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Ever Wonder Why the Lenten Friday is Called Good Friday?

Ever Wonder Why the Lenten Friday is Called Good Friday?
on March, 29 2013
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Christians and Catholics around the world are celebrating Holy Week, the final week of the Lenten season that culminates ofnEaster Sunday, March 31. The days of the final week each have their own label and most are self-explanatory. However, Friday, Good Friday to be exact,  is different.

Have you ever wondered why the Friday before Easter is called Good Friday? If you are going by religious beliefs then this is not supposed to be a “good” Friday because the Bible states that Jesus Christ was crucified and died on the cross on a Friday.

Naming this specific day like this is a bit odd. There must be an explanation. The Baltimore Catechism states that this is because Lord Jesus Christ, by His death, showed his love for all men and paid for all their sins by His crucifixion. In this context, Christ’s sacrifice meant is it something “Good,” something “Holy.” Eastern Christians, Orthodox and Catholic, still call the day Great Friday or Holy Friday. In the Romance languages, it is called Holy Friday instead of Good Friday.

Explanation

It can be taken as a very good explanation on how the day came to be called this way. However, it is to be noted that “Good Friday” is called as such only in the English language. In the Catholic Encyclopedia, the entry for the particular day states that it is not clear where the origin of the term “good” came from. Some believe that it came from the German phrase “Gottes Freitag,” which when translated into English means “God’s Friday.” It could also be from another German term, “Gute Freitag.” During the time of the Anglo-Saxons, which would be the region of Denmark today, it is called “Long Friday.”

Here is the twist. If the term was adopted from the German language, then Good Friday is the direct translation into English of “Gute Freitag.” But then the Germans refer to this holy day as “Karfreitag” that translates to Suffering or Sorrowful Friday.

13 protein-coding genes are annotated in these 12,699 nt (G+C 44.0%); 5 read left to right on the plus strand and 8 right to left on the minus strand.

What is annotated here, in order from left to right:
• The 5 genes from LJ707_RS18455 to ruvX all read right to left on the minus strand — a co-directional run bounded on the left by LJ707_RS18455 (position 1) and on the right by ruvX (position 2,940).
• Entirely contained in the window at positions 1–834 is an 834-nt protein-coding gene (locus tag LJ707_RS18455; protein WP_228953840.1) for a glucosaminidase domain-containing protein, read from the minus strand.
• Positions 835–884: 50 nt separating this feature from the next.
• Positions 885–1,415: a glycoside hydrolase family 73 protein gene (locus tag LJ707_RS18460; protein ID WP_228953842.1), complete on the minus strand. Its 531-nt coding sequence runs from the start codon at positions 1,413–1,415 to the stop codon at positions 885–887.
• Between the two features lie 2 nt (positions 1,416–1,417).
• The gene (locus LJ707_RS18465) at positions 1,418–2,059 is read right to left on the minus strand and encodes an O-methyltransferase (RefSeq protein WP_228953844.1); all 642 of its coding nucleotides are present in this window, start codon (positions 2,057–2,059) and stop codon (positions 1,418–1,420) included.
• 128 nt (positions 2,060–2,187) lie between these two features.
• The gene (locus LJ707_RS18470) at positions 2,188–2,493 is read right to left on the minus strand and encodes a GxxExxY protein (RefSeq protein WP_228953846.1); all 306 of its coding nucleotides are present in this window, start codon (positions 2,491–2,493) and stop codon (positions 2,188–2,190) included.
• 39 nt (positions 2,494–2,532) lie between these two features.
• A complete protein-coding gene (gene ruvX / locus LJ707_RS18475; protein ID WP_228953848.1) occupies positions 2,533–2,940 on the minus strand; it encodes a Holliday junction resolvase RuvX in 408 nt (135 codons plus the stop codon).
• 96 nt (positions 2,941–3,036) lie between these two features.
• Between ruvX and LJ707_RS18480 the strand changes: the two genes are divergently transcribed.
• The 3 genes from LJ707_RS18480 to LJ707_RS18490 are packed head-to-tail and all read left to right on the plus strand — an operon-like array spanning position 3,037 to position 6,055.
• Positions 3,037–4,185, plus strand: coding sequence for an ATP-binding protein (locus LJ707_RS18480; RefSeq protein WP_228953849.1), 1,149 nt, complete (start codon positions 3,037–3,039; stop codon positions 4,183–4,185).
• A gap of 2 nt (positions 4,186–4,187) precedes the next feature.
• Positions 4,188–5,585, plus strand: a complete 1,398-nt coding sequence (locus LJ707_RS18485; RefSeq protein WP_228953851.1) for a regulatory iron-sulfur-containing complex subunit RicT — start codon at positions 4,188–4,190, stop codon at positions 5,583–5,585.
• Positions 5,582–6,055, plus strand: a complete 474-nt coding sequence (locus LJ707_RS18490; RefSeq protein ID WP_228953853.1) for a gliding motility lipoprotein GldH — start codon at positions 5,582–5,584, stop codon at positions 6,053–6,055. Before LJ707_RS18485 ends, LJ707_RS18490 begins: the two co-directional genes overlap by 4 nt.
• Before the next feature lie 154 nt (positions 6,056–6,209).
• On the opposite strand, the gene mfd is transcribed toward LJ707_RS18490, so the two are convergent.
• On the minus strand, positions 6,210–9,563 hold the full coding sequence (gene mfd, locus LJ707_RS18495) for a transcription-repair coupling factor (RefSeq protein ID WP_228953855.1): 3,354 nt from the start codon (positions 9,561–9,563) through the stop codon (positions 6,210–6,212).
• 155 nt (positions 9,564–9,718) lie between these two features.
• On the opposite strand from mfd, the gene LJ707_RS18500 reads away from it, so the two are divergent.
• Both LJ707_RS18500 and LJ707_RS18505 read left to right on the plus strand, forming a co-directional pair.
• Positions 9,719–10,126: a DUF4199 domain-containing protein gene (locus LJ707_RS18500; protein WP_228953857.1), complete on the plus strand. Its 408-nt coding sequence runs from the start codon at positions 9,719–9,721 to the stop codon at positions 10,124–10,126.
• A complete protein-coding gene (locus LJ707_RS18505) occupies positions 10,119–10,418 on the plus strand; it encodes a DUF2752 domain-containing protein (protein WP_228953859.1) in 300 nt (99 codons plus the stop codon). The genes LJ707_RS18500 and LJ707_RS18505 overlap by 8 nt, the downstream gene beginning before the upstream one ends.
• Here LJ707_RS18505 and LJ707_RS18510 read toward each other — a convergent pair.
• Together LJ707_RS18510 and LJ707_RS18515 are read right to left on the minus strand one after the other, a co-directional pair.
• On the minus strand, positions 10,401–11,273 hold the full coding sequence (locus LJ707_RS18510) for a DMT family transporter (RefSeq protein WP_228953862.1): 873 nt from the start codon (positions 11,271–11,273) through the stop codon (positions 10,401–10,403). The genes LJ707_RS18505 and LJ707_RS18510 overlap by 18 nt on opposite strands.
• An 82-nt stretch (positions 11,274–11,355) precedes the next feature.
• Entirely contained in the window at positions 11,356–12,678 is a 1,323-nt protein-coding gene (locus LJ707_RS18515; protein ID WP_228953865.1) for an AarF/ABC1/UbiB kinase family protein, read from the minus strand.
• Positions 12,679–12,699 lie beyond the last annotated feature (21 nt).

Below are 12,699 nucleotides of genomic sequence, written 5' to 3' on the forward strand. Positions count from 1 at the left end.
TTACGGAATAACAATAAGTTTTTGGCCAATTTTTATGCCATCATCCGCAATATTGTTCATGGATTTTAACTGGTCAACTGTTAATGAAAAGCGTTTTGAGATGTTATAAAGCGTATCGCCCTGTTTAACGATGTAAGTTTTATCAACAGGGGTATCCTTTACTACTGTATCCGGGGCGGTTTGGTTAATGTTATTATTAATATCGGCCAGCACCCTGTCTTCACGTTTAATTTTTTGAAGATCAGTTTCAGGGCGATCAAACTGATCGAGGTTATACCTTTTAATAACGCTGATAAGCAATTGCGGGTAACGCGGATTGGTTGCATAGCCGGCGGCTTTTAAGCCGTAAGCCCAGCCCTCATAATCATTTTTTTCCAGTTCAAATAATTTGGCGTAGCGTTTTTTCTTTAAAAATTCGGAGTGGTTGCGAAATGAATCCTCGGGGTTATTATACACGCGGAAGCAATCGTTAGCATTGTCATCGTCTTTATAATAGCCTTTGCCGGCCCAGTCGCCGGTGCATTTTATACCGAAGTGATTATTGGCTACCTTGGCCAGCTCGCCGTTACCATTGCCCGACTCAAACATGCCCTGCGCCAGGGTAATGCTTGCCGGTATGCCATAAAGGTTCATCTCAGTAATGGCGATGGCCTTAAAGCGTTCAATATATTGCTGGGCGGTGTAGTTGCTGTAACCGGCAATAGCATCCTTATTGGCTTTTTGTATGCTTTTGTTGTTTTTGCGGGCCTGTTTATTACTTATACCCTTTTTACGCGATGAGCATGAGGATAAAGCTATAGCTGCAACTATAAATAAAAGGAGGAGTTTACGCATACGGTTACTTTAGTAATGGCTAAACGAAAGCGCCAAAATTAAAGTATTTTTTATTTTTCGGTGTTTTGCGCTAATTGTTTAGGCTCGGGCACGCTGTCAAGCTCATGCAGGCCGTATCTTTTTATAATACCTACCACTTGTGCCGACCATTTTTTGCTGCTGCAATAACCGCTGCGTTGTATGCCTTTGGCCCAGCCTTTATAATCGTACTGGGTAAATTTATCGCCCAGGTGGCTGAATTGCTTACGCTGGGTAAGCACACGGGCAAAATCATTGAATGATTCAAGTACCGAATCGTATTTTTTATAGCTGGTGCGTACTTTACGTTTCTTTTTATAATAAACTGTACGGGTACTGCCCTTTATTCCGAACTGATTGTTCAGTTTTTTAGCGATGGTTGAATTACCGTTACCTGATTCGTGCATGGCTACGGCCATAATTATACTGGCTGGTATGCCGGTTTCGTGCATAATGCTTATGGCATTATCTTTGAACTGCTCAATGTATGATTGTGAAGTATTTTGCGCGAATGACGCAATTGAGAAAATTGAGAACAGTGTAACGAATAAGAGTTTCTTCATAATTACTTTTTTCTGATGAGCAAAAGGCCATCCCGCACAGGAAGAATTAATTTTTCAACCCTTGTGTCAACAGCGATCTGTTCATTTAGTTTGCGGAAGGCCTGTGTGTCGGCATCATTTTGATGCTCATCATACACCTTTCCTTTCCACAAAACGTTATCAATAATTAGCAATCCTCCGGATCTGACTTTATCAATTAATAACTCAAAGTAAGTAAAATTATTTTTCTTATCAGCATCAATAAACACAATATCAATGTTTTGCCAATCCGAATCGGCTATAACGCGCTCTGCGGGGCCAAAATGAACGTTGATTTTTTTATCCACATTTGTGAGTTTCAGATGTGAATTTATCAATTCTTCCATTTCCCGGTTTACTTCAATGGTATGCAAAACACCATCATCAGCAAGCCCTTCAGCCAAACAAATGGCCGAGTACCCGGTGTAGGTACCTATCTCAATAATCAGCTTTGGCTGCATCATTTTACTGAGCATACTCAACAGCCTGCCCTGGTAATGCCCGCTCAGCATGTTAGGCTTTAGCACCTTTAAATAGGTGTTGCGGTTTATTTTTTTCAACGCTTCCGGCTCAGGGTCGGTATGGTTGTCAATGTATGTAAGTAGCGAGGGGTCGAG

The word “kar” is already obsolete and it is where the English word for “care” originated. “Care” here refers to the English words “woes” and “cares,” the German equivalent of “mourning,” ergo, Mourning Friday.

It is an interesting thought. Either way, if we take it as a “Mourning Friday,” then it is because it really is a day for mourning because Jesus died, which is a reality. If we take it as “God’s Friday” then it is because after all the tragedies and sacrifices, the greatest “good” came to be for all believers.

Interesting Good Friday traditions

While it is a day of mourning, of fasting and reflection for most believers, there are also very interesting traditions by which Good Friday is observed around the world. Here are some of them:

• In England it is a tradition to eat hot cross buns for breakfast on Good Friday.

• In Ireland, some restaurants and all pubs are closed to prevent the sale of alcohol.

• In Bermuda, people fly kites made of tissue paper, cloth and wood, to symbolize His ascension.

• India and the United States close their stock exchanges.

• The passion play in Oberammergau, Germany is one of the most famous. This is a vow made by the village folks when they were struck with the Black Plague in 1632.

• A re-enactment of the Crucifixion is done by the members of the Italian Catholic Community in Bensheim, Germany. Men dressed in sack clothes, their feet wrapped in burlap wound around their ankles with strings carry crosses during the procession.

• Catholics in Klaten, Indonesia re-enact the Crucifixion wearing their own traditional clothing.

• The life-sized icon of the Santísimo Cristo del Salvador is brought out during the Good Friday procession in Valencia, Spain.

• In San Pedro Cutud, Pampanga, in the Philippines, the re-enactment of the Passion and Death of Jesus Christ takes place yearly. The play ends with at least three penitents (there could be more) nailed to the cross. Two-inch long stainless steel nails soaked in alcohol are driven through their palms, and their feet are tied to the cross before the wooden cross is hoisted.

• At Via Dolorosa in Jerusalem, thousands of devotees from around the world carry crosses as they participate in the Good Friday procession. An actor plays Jesus Christ during the procession.

• Re-enactments of Christ’s Passion and Death are also done in Gauhati, India, in Lagos, Nigeria, Berwick-upon-Tweed in England, Wonogiri in Central Java and many other places around the world.

AUTHOR
Bernadine Racoma

Bernadine is a writer, researcher, professional and multi-awarded blogger and new media consultant. She brings with her a rich set of experience in the corporate world, as well as in the field of research and writing. Having taken early retirement after working as an international civil servant and traveling the world for 22 years, she has aggressively pursued her main interest in writing and research. You can also find Bernadine Racoma at .

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